Competitive sign spinning is a thing, and the tricks are insaneJohnny AArrow
In this age of highly targeted, programmatic, personalized advertising, it can seem quaint to see someone spinning a sign to plug a local business.
However, ‘quaint’ is just about the last word you’d use to describe the actions of the employees at AArrow Sign Spinners.
The company started in a college dorm room, with two aims: “create jobs for our friends and turn sign spinning into a global sport”.
The ‘get friends jobs’ goal was definitely smashed: AArrow has employed more than 10,000 people over the years and boasts offices in 26 US cities, as well as nine other countries – including one in Sydney.
As for turning sign spinning into a global sport, well they’re certainly building something. There are 500 officially listed tricks and AArrow recently hosted the 11th annual World Sign Spinning Championship in Las Vegas this April.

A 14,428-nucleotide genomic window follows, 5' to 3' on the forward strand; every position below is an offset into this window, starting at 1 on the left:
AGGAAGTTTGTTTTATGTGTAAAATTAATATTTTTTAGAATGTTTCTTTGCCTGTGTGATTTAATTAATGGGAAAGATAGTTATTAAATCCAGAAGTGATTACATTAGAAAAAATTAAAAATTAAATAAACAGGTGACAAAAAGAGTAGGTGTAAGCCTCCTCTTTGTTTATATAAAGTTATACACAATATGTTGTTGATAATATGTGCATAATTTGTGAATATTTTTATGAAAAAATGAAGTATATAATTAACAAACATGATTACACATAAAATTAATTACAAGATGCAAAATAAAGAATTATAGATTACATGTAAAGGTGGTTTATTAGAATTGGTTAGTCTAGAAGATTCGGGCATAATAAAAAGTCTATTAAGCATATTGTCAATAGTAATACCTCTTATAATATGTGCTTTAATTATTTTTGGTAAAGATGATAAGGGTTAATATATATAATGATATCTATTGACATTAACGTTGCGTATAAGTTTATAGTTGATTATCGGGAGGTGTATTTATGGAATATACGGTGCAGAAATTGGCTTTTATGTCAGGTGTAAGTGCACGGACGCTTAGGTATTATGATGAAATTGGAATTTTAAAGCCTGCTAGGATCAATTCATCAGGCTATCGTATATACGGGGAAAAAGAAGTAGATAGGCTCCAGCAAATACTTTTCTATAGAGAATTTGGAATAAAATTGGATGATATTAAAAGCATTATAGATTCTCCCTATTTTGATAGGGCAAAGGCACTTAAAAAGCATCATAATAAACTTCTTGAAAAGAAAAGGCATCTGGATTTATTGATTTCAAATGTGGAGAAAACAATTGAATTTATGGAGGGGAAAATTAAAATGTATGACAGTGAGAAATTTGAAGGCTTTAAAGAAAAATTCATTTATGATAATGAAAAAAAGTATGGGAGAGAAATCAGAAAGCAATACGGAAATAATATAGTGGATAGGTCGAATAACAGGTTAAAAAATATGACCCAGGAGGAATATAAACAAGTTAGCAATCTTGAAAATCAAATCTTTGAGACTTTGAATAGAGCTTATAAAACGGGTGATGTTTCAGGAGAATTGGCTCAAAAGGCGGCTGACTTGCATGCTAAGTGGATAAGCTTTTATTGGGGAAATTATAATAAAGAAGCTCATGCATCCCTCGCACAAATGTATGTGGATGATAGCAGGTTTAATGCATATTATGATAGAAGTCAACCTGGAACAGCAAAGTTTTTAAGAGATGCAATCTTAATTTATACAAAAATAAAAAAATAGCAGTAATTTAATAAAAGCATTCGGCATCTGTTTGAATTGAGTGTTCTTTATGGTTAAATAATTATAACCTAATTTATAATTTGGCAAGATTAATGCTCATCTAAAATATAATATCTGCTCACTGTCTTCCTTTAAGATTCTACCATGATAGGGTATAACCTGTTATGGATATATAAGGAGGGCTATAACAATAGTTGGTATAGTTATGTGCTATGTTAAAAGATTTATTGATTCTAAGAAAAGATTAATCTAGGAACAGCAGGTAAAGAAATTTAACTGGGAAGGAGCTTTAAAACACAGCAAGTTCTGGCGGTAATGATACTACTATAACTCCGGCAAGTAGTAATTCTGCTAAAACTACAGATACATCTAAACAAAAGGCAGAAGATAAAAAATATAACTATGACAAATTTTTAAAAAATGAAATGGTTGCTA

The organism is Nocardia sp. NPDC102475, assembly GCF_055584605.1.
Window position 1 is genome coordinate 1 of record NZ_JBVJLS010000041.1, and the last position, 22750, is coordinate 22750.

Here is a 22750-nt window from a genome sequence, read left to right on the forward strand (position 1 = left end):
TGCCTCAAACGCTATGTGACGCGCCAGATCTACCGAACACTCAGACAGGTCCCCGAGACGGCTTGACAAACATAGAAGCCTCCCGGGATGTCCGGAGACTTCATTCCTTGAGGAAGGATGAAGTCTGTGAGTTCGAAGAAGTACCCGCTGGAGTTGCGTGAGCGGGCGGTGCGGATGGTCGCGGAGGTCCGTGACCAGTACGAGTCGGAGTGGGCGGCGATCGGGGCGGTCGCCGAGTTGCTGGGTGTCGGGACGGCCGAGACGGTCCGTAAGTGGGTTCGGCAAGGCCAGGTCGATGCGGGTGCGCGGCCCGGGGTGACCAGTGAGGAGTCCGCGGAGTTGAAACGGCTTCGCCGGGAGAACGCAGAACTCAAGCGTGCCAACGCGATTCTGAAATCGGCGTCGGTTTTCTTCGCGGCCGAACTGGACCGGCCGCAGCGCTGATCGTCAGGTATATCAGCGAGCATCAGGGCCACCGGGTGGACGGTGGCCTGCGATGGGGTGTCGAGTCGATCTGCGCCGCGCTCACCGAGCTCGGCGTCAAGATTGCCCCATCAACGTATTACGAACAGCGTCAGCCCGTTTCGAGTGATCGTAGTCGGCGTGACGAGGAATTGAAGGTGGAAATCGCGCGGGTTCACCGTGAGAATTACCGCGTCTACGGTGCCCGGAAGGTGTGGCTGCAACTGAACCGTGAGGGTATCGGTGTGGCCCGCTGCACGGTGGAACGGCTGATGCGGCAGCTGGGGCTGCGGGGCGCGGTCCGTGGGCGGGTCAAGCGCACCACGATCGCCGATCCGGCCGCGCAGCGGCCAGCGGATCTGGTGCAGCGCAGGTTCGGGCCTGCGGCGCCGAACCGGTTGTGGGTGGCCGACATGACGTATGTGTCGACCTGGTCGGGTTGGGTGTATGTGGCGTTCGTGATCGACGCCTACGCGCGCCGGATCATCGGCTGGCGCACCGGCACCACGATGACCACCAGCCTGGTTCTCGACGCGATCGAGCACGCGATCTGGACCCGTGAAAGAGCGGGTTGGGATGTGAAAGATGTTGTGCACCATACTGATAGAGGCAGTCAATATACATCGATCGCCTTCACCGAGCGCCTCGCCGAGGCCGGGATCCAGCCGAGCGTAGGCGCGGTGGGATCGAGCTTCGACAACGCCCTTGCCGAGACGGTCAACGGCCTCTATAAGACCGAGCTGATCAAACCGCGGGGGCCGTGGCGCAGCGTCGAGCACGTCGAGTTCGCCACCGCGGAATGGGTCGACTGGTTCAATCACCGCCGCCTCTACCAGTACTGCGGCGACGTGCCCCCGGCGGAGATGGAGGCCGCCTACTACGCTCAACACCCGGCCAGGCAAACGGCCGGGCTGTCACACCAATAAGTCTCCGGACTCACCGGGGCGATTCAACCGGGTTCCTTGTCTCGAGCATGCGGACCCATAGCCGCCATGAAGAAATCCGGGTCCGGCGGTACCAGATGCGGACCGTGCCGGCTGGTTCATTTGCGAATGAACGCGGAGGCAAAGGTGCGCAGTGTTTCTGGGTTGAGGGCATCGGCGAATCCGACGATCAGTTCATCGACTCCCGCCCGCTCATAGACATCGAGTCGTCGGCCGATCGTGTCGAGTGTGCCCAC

This year’s championship was taken out by Kendrick Washington, earning the Hyattsville, Maryland native $5000 in prize money and the honour of now sitting atop the 2018 World Rankings.It was no fluke either, with Kendrick saying he spends hours every week off the clock working on his spinning technique.
“There’s a lot more to this than what you see on the corner,” Mike Patterson, CEO of a number of AArrow Sign Spinners franchises, told Vice.
“A lot of our guys make highlight videos, they’re all on social media and challenge each other back and forth. I’m 35, and I still challenge people, because it’s a matter of pride for us.
“If we’re gonna be out there, we wanna be the best advertising force in the world. When you see someone out there with a sign and you think, ‘Man, I would hate to have that job,’ we’re doing everything we can to avoid looking like those kind of people.”